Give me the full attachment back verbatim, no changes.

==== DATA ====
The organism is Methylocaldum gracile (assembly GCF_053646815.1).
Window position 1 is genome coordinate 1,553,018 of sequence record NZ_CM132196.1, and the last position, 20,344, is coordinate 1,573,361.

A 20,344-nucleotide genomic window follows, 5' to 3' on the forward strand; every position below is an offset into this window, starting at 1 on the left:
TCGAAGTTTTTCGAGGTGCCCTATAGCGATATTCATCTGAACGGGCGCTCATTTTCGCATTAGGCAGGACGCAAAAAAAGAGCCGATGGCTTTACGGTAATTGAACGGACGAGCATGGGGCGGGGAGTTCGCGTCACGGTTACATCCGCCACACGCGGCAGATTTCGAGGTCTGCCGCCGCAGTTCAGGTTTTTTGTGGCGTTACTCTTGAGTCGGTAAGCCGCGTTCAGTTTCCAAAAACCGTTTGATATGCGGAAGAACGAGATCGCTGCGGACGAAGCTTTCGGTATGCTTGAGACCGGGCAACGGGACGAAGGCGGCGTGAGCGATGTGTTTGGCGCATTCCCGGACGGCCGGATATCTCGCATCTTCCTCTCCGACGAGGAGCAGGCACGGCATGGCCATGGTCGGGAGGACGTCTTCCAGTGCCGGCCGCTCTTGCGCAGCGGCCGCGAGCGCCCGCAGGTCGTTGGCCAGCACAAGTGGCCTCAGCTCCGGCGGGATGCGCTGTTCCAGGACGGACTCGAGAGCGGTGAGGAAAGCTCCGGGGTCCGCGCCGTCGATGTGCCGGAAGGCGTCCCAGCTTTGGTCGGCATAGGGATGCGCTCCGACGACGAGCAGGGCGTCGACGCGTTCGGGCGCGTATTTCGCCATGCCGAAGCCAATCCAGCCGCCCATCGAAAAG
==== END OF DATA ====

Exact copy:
The organism is Methylocaldum gracile (assembly GCF_053646815.1).
Window position 1 is genome coordinate 1,553,018 of sequence record NZ_CM132196.1, and the last position, 20,344, is coordinate 1,573,361.

A 20,344-nucleotide genomic window follows, 5' to 3' on the forward strand; every position below is an offset into this window, starting at 1 on the left:
TCGAAGTTTTTCGAGGTGCCCTATAGCGATATTCATCTGAACGGGCGCTCATTTTCGCATTAGGCAGGACGCAAAAAAAGAGCCGATGGCTTTACGGTAATTGAACGGACGAGCATGGGGCGGGGAGTTCGCGTCACGGTTACATCCGCCACACGCGGCAGATTTCGAGGTCTGCCGCCGCAGTTCAGGTTTTTTGTGGCGTTACTCTTGAGTCGGTAAGCCGCGTTCAGTTTCCAAAAACCGTTTGATATGCGGAAGAACGAGATCGCTGCGGACGAAGCTTTCGGTATGCTTGAGACCGGGCAACGGGACGAAGGCGGCGTGAGCGATGTGTTTGGCGCATTCCCGGACGGCCGGATATCTCGCATCTTCCTCTCCGACGAGGAGCAGGCACGGCATGGCCATGGTCGGGAGGACGTCTTCCAGTGCCGGCCGCTCTTGCGCAGCGGCCGCGAGCGCCCGCAGGTCGTTGGCCAGCACAAGTGGCCTCAGCTCCGGCGGGATGCGCTGTTCCAGGACGGACTCGAGAGCGGTGAGGAAAGCTCCGGGGTCCGCGCCGTCGATGTGCCGGAAGGCGTCCCAGCTTTGGTCGGCATAGGGATGCGCTCCGACGACGAGCAGGGCGTCGACGCGTTCGGGCGCGTATTTCGCCATGCCGAAGCCAATCCAGCCGCCCATCGAAAAG